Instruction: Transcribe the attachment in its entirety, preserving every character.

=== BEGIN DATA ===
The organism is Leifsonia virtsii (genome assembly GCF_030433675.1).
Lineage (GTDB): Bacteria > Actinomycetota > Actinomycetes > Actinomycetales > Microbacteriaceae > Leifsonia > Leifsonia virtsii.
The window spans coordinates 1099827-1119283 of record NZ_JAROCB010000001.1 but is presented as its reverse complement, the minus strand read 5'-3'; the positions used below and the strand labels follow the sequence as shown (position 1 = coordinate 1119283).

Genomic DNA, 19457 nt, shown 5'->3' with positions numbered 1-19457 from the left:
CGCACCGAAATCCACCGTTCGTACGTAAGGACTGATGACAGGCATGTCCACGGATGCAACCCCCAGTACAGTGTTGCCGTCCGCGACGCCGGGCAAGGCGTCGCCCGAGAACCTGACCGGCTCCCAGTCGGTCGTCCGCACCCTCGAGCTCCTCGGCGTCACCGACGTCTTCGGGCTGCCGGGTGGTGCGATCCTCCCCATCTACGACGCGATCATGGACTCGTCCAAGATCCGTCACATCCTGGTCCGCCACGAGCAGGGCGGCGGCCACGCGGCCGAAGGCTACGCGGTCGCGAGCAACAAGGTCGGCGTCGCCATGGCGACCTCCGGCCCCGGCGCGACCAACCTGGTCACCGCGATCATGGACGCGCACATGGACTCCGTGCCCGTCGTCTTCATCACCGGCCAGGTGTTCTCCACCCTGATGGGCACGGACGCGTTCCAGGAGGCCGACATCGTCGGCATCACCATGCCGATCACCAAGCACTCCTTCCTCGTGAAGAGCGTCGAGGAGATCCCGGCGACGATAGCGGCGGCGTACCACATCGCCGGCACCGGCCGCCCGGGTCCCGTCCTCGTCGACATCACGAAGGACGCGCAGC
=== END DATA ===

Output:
The organism is Leifsonia virtsii (genome assembly GCF_030433675.1).
Lineage (GTDB): Bacteria > Actinomycetota > Actinomycetes > Actinomycetales > Microbacteriaceae > Leifsonia > Leifsonia virtsii.
The window spans coordinates 1099827-1119283 of record NZ_JAROCB010000001.1 but is presented as its reverse complement, the minus strand read 5'-3'; the positions used below and the strand labels follow the sequence as shown (position 1 = coordinate 1119283).

Genomic DNA, 19457 nt, shown 5'->3' with positions numbered 1-19457 from the left:
CGCACCGAAATCCACCGTTCGTACGTAAGGACTGATGACAGGCATGTCCACGGATGCAACCCCCAGTACAGTGTTGCCGTCCGCGACGCCGGGCAAGGCGTCGCCCGAGAACCTGACCGGCTCCCAGTCGGTCGTCCGCACCCTCGAGCTCCTCGGCGTCACCGACGTCTTCGGGCTGCCGGGTGGTGCGATCCTCCCCATCTACGACGCGATCATGGACTCGTCCAAGATCCGTCACATCCTGGTCCGCCACGAGCAGGGCGGCGGCCACGCGGCCGAAGGCTACGCGGTCGCGAGCAACAAGGTCGGCGTCGCCATGGCGACCTCCGGCCCCGGCGCGACCAACCTGGTCACCGCGATCATGGACGCGCACATGGACTCCGTGCCCGTCGTCTTCATCACCGGCCAGGTGTTCTCCACCCTGATGGGCACGGACGCGTTCCAGGAGGCCGACATCGTCGGCATCACCATGCCGATCACCAAGCACTCCTTCCTCGTGAAGAGCGTCGAGGAGATCCCGGCGACGATAGCGGCGGCGTACCACATCGCCGGCACCGGCCGCCCGGGTCCCGTCCTCGTCGACATCACGAAGGACGCGCAGC